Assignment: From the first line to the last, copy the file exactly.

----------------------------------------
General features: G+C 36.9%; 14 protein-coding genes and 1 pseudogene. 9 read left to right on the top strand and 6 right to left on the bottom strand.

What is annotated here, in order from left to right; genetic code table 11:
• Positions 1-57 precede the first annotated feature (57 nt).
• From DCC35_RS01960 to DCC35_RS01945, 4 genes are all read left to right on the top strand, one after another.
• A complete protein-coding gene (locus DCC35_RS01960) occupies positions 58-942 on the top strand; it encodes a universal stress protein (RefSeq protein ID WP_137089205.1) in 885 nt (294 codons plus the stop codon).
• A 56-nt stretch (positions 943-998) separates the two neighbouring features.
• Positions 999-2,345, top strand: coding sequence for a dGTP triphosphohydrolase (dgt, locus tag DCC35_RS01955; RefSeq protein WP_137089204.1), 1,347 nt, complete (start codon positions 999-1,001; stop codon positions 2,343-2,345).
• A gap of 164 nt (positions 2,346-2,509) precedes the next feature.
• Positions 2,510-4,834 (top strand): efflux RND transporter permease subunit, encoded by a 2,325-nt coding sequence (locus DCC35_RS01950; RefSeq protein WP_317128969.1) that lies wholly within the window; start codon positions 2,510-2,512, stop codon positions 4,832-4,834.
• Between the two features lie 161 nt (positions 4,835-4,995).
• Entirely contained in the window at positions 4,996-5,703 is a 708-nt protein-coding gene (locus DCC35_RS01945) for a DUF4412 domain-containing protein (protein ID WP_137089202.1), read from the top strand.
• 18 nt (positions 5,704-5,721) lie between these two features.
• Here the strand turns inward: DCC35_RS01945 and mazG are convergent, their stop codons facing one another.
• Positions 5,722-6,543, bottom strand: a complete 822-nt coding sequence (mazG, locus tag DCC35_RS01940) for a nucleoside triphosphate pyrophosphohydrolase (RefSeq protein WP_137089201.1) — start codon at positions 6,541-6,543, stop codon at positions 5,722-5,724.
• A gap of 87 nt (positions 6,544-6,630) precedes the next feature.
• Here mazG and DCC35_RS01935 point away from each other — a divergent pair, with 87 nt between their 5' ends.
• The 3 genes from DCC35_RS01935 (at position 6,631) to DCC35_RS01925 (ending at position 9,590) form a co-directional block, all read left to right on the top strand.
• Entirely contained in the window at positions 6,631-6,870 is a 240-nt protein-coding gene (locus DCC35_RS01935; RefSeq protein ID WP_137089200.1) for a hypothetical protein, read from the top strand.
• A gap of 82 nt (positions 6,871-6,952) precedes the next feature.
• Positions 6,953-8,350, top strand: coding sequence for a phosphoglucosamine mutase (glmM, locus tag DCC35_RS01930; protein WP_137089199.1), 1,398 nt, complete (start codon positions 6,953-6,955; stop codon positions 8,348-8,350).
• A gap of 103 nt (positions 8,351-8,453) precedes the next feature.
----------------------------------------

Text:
General features: G+C 36.9%; 14 protein-coding genes and 1 pseudogene. 9 read left to right on the top strand and 6 right to left on the bottom strand.

What is annotated here, in order from left to right; genetic code table 11:
• Positions 1-57 precede the first annotated feature (57 nt).
• From DCC35_RS01960 to DCC35_RS01945, 4 genes are all read left to right on the top strand, one after another.
• A complete protein-coding gene (locus DCC35_RS01960) occupies positions 58-942 on the top strand; it encodes a universal stress protein (RefSeq protein ID WP_137089205.1) in 885 nt (294 codons plus the stop codon).
• A 56-nt stretch (positions 943-998) separates the two neighbouring features.
• Positions 999-2,345, top strand: coding sequence for a dGTP triphosphohydrolase (dgt, locus tag DCC35_RS01955; RefSeq protein WP_137089204.1), 1,347 nt, complete (start codon positions 999-1,001; stop codon positions 2,343-2,345).
• A gap of 164 nt (positions 2,346-2,509) precedes the next feature.
• Positions 2,510-4,834 (top strand): efflux RND transporter permease subunit, encoded by a 2,325-nt coding sequence (locus DCC35_RS01950; RefSeq protein WP_317128969.1) that lies wholly within the window; start codon positions 2,510-2,512, stop codon positions 4,832-4,834.
• Between the two features lie 161 nt (positions 4,835-4,995).
• Entirely contained in the window at positions 4,996-5,703 is a 708-nt protein-coding gene (locus DCC35_RS01945) for a DUF4412 domain-containing protein (protein ID WP_137089202.1), read from the top strand.
• 18 nt (positions 5,704-5,721) lie between these two features.
• Here the strand turns inward: DCC35_RS01945 and mazG are convergent, their stop codons facing one another.
• Positions 5,722-6,543, bottom strand: a complete 822-nt coding sequence (mazG, locus tag DCC35_RS01940) for a nucleoside triphosphate pyrophosphohydrolase (RefSeq protein WP_137089201.1) — start codon at positions 6,541-6,543, stop codon at positions 5,722-5,724.
• A gap of 87 nt (positions 6,544-6,630) precedes the next feature.
• Here mazG and DCC35_RS01935 point away from each other — a divergent pair, with 87 nt between their 5' ends.
• The 3 genes from DCC35_RS01935 (at position 6,631) to DCC35_RS01925 (ending at position 9,590) form a co-directional block, all read left to right on the top strand.
• Entirely contained in the window at positions 6,631-6,870 is a 240-nt protein-coding gene (locus DCC35_RS01935; RefSeq protein ID WP_137089200.1) for a hypothetical protein, read from the top strand.
• A gap of 82 nt (positions 6,871-6,952) precedes the next feature.
• Positions 6,953-8,350, top strand: coding sequence for a phosphoglucosamine mutase (glmM, locus tag DCC35_RS01930; protein WP_137089199.1), 1,398 nt, complete (start codon positions 6,953-6,955; stop codon positions 8,348-8,350).
• A gap of 103 nt (positions 8,351-8,453) precedes the next feature.